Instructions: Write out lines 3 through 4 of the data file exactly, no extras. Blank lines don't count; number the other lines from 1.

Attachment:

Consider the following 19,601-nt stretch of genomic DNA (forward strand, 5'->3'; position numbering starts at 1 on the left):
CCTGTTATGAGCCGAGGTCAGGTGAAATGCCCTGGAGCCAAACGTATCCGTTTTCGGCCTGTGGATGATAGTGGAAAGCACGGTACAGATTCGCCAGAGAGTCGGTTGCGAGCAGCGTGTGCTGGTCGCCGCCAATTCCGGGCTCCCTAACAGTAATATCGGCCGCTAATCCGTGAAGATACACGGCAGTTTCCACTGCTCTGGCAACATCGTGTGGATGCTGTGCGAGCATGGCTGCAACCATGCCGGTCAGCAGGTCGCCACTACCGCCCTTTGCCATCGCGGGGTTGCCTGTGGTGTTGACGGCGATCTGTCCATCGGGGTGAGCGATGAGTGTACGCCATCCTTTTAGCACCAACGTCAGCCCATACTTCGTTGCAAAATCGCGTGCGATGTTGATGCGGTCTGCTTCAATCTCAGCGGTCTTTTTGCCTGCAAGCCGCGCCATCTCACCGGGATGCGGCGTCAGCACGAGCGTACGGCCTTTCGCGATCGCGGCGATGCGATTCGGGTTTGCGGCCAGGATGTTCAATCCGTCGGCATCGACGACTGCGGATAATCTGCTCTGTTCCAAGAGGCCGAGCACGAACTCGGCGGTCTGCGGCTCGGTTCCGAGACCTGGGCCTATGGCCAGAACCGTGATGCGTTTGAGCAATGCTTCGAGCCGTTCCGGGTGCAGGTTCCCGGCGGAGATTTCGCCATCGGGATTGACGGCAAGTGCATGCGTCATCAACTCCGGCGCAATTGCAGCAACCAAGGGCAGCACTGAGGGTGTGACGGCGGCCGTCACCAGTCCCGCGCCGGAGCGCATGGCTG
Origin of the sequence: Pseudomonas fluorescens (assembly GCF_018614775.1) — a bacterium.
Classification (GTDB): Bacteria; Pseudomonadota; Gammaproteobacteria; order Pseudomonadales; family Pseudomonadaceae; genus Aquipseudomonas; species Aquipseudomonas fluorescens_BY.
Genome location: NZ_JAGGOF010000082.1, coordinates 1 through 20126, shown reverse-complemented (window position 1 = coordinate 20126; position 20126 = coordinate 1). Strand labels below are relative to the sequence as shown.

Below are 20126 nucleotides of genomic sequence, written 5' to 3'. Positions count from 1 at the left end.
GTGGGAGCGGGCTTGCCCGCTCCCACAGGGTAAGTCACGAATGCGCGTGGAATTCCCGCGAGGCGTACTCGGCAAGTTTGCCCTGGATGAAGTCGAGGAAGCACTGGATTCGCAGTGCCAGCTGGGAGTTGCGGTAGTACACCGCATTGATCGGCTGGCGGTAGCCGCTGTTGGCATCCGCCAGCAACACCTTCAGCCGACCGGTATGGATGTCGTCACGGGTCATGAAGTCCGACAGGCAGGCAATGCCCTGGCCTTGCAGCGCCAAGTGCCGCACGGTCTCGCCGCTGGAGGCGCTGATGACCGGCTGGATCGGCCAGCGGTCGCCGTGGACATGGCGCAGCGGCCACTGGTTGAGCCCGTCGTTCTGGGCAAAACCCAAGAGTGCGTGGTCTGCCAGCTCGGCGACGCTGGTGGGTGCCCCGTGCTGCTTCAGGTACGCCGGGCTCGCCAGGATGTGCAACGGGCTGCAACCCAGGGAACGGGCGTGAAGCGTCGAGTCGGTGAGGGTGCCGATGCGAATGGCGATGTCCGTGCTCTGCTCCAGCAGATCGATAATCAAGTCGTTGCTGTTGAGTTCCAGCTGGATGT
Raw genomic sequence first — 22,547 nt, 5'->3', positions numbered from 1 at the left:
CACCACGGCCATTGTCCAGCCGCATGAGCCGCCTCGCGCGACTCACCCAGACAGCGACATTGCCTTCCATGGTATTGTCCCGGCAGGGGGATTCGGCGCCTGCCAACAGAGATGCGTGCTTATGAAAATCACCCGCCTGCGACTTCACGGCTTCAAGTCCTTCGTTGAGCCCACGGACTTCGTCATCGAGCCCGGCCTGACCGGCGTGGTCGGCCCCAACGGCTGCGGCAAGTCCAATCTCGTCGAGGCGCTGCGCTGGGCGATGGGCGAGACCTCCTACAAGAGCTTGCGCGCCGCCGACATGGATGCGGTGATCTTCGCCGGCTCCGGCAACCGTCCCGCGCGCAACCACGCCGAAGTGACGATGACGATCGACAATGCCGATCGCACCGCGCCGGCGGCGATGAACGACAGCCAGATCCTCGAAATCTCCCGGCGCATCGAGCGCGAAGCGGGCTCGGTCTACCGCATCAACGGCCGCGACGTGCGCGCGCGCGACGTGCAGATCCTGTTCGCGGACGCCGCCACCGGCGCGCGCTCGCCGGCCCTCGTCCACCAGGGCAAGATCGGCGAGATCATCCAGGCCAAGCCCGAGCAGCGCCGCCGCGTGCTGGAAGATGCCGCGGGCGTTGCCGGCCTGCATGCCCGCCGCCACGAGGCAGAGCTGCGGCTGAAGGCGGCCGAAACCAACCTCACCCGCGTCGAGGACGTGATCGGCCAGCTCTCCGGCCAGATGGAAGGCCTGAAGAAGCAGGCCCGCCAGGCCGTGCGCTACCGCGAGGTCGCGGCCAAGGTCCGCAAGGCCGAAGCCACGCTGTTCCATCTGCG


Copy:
Origin of the sequence: Pseudomonas fluorescens (assembly GCF_018614775.1) — a bacterium.
Classification (GTDB): Bacteria; Pseudomonadota; Gammaproteobacteria; order Pseudomonadales; family Pseudomonadaceae; genus Aquipseudomonas; species Aquipseudomonas fluorescens_BY.